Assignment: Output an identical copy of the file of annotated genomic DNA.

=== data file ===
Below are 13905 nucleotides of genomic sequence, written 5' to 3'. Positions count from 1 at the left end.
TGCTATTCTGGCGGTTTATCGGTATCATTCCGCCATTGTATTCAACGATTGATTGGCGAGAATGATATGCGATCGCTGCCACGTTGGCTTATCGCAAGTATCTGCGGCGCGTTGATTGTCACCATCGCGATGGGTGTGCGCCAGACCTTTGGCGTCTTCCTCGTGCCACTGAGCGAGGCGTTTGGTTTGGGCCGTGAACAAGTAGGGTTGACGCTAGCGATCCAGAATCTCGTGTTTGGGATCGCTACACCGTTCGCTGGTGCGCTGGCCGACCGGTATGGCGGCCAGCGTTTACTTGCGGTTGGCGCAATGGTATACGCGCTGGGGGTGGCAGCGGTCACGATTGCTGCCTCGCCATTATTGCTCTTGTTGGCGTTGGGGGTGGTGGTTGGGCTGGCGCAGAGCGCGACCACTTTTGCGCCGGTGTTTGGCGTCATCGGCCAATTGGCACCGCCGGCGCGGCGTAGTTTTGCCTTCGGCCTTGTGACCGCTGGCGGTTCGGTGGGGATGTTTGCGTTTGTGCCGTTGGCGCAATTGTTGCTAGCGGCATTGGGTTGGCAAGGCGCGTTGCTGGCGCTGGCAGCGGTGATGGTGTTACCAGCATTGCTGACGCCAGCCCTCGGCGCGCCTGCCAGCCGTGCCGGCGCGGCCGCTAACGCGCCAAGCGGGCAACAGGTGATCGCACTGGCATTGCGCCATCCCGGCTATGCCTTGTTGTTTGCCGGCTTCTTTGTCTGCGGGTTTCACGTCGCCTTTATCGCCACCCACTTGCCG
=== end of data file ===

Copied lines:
Below are 13905 nucleotides of genomic sequence, written 5' to 3'. Positions count from 1 at the left end.
TGCTATTCTGGCGGTTTATCGGTATCATTCCGCCATTGTATTCAACGATTGATTGGCGAGAATGATATGCGATCGCTGCCACGTTGGCTTATCGCAAGTATCTGCGGCGCGTTGATTGTCACCATCGCGATGGGTGTGCGCCAGACCTTTGGCGTCTTCCTCGTGCCACTGAGCGAGGCGTTTGGTTTGGGCCGTGAACAAGTAGGGTTGACGCTAGCGATCCAGAATCTCGTGTTTGGGATCGCTACACCGTTCGCTGGTGCGCTGGCCGACCGGTATGGCGGCCAGCGTTTACTTGCGGTTGGCGCAATGGTATACGCGCTGGGGGTGGCAGCGGTCACGATTGCTGCCTCGCCATTATTGCTCTTGTTGGCGTTGGGGGTGGTGGTTGGGCTGGCGCAGAGCGCGACCACTTTTGCGCCGGTGTTTGGCGTCATCGGCCAATTGGCACCGCCGGCGCGGCGTAGTTTTGCCTTCGGCCTTGTGACCGCTGGCGGTTCGGTGGGGATGTTTGCGTTTGTGCCGTTGGCGCAATTGTTGCTAGCGGCATTGGGTTGGCAAGGCGCGTTGCTGGCGCTGGCAGCGGTGATGGTGTTACCAGCATTGCTGACGCCAGCCCTCGGCGCGCCTGCCAGCCGTGCCGGCGCGGCCGCTAACGCGCCAAGCGGGCAACAGGTGATCGCACTGGCATTGCGCCATCCCGGCTATGCCTTGTTGTTTGCCGGCTTCTTTGTCTGCGGGTTTCACGTCGCCTTTATCGCCACCCACTTGCCG